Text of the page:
Researchers: Stop Using EdTPA Scores in Teacher-Certification Decisions
And the researchers argue that until these issues are further analyzed and resolved, there should be a moratorium on using edTPA scores for high-stakes decisions for individual teachers.
The assessment, which teacher-preparation programs must use in 18 states, requires teacher-candidates to submit a portfolio of materials for review, including a series of lesson plans, a video of themselves teaching, and a written analysis of their instructional practice. The study, published in the American Educational Research Journal, analyzed the technical properties of edTPA scores, using data from 2013 to 2018.
EdTPA is the first standards-based assessment for teacher-candidates to become nationally available, and is meant to ensure that new teachers are effective from day one. It was developed by prominent teacher-educator Linda Darling-Hammond and other researchers at the Stanford Center for Assessment, Learning, and Equity (SCALE) starting in 2009, and the exam rolled out in 2013-14 after two years of pilot testing.
EdTPA covers 27 different subjects and grade levels. The assessments are structured across three main teaching tasks (planning, instruction, and assessment), and each task has about five associated rubrics. In most cases, one person scores the entire porfolio for any given teacher-candidate.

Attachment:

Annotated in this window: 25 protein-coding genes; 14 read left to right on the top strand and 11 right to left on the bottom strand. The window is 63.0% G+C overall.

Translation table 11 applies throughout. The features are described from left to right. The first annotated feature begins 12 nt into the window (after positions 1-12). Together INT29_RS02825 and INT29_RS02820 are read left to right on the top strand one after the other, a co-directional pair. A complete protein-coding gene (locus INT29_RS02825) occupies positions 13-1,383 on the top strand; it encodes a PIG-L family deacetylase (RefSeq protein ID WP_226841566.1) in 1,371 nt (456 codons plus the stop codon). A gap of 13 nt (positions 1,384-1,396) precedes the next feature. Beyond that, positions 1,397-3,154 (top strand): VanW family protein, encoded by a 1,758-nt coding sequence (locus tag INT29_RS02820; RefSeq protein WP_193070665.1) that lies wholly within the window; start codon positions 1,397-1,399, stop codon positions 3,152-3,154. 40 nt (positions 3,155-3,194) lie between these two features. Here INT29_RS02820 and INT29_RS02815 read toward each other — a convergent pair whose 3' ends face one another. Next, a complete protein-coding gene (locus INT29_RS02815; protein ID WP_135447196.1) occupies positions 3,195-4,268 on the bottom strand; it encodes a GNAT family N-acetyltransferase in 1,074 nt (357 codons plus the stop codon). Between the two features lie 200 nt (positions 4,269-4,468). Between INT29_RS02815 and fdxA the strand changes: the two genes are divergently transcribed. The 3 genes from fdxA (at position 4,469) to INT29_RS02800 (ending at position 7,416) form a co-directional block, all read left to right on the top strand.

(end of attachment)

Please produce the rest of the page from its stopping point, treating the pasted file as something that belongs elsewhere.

When humans score assessments, there's always going to be error, said Drew Gitomer, an education professor at Rutgers University and an author of the report. To mitigate those errors, many performance assessments have multiple raters, who often score different parts, so the errors will be balanced out over time.
With edTPA, a random subset of exams—about 10 percent—are scored twice to determine how reliable rater judgments are. And edTPA reports a high measure of reliability. But Gitomer argues that's because—and here's where it gets technical—edTPA uses its own version of the kappa statistic.
Kappa is used to test reliability, and is typically calculated by whether two or more raters assign the exact same score. A kappa of 1 indicates perfect agreement among raters, whereas a kappa of 0 indicates agreement that's equivalent to chance.
But Gitomer says that edTPA uses an "invented" version of kappa that takes into account both exact agreement and adjacent agreement, or when ratings fall within one performance level of one another. For instance, the rubrics are graded on a five-point scale. If one rater gives a score of 3, and another gives a 2, edTPA would count that as agreement.
And that matters, Gitomer said, because if one person gives every part of an assessment a three, and a second rater gives half of the sections a two, then the teacher-candidate would not pass the exam, whereas they would have passed with all threes. Yet edTPA would report that the raters were in agreement.
"They've created their own statistic here," Gitomer said. "It's really deceptive. It creates an illusion for something that's clearly not true. That's a huge, huge issue."